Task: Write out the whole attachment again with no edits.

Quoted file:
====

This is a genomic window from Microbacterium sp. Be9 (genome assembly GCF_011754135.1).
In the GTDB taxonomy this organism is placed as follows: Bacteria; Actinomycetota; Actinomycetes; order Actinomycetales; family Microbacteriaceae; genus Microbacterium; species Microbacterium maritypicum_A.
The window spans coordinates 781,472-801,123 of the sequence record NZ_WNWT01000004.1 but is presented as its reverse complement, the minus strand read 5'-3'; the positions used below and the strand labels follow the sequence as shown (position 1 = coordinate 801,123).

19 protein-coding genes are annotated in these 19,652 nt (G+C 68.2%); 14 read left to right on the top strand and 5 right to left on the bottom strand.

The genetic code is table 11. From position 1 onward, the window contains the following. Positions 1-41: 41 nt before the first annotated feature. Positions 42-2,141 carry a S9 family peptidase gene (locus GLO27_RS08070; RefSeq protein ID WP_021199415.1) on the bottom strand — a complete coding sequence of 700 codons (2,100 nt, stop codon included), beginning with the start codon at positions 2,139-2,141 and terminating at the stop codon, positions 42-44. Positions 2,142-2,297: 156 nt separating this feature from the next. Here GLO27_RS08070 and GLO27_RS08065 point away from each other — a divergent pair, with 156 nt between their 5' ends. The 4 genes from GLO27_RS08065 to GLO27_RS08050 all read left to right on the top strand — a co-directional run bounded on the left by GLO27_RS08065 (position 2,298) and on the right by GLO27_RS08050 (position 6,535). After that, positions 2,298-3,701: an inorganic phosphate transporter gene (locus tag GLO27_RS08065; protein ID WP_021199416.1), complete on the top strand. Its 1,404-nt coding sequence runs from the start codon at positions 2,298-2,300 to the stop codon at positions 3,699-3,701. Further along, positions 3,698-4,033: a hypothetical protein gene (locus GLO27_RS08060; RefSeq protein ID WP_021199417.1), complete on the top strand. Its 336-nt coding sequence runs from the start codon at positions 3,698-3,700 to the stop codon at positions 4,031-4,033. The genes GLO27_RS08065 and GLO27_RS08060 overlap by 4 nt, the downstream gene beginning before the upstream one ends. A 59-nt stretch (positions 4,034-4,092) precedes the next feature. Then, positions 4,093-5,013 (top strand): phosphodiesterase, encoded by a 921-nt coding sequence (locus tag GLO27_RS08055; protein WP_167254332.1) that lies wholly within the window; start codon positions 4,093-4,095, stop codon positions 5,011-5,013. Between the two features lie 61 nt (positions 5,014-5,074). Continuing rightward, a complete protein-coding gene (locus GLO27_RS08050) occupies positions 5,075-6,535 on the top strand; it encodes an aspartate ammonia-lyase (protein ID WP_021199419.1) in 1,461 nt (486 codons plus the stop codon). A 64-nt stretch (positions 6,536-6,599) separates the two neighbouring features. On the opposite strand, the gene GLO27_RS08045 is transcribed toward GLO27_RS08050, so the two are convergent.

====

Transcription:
This is a genomic window from Microbacterium sp. Be9 (genome assembly GCF_011754135.1).
In the GTDB taxonomy this organism is placed as follows: Bacteria; Actinomycetota; Actinomycetes; order Actinomycetales; family Microbacteriaceae; genus Microbacterium; species Microbacterium maritypicum_A.
The window spans coordinates 781,472-801,123 of the sequence record NZ_WNWT01000004.1 but is presented as its reverse complement, the minus strand read 5'-3'; the positions used below and the strand labels follow the sequence as shown (position 1 = coordinate 801,123).

19 protein-coding genes are annotated in these 19,652 nt (G+C 68.2%); 14 read left to right on the top strand and 5 right to left on the bottom strand.

The genetic code is table 11. From position 1 onward, the window contains the following. Positions 1-41: 41 nt before the first annotated feature. Positions 42-2,141 carry a S9 family peptidase gene (locus GLO27_RS08070; RefSeq protein ID WP_021199415.1) on the bottom strand — a complete coding sequence of 700 codons (2,100 nt, stop codon included), beginning with the start codon at positions 2,139-2,141 and terminating at the stop codon, positions 42-44. Positions 2,142-2,297: 156 nt separating this feature from the next. Here GLO27_RS08070 and GLO27_RS08065 point away from each other — a divergent pair, with 156 nt between their 5' ends. The 4 genes from GLO27_RS08065 to GLO27_RS08050 all read left to right on the top strand — a co-directional run bounded on the left by GLO27_RS08065 (position 2,298) and on the right by GLO27_RS08050 (position 6,535). After that, positions 2,298-3,701: an inorganic phosphate transporter gene (locus tag GLO27_RS08065; protein ID WP_021199416.1), complete on the top strand. Its 1,404-nt coding sequence runs from the start codon at positions 2,298-2,300 to the stop codon at positions 3,699-3,701. Further along, positions 3,698-4,033: a hypothetical protein gene (locus GLO27_RS08060; RefSeq protein ID WP_021199417.1), complete on the top strand. Its 336-nt coding sequence runs from the start codon at positions 3,698-3,700 to the stop codon at positions 4,031-4,033. The genes GLO27_RS08065 and GLO27_RS08060 overlap by 4 nt, the downstream gene beginning before the upstream one ends. A 59-nt stretch (positions 4,034-4,092) precedes the next feature. Then, positions 4,093-5,013 (top strand): phosphodiesterase, encoded by a 921-nt coding sequence (locus tag GLO27_RS08055; protein WP_167254332.1) that lies wholly within the window; start codon positions 4,093-4,095, stop codon positions 5,011-5,013. Between the two features lie 61 nt (positions 5,014-5,074). Continuing rightward, a complete protein-coding gene (locus GLO27_RS08050) occupies positions 5,075-6,535 on the top strand; it encodes an aspartate ammonia-lyase (protein ID WP_021199419.1) in 1,461 nt (486 codons plus the stop codon). A 64-nt stretch (positions 6,536-6,599) separates the two neighbouring features. On the opposite strand, the gene GLO27_RS08045 is transcribed toward GLO27_RS08050, so the two are convergent.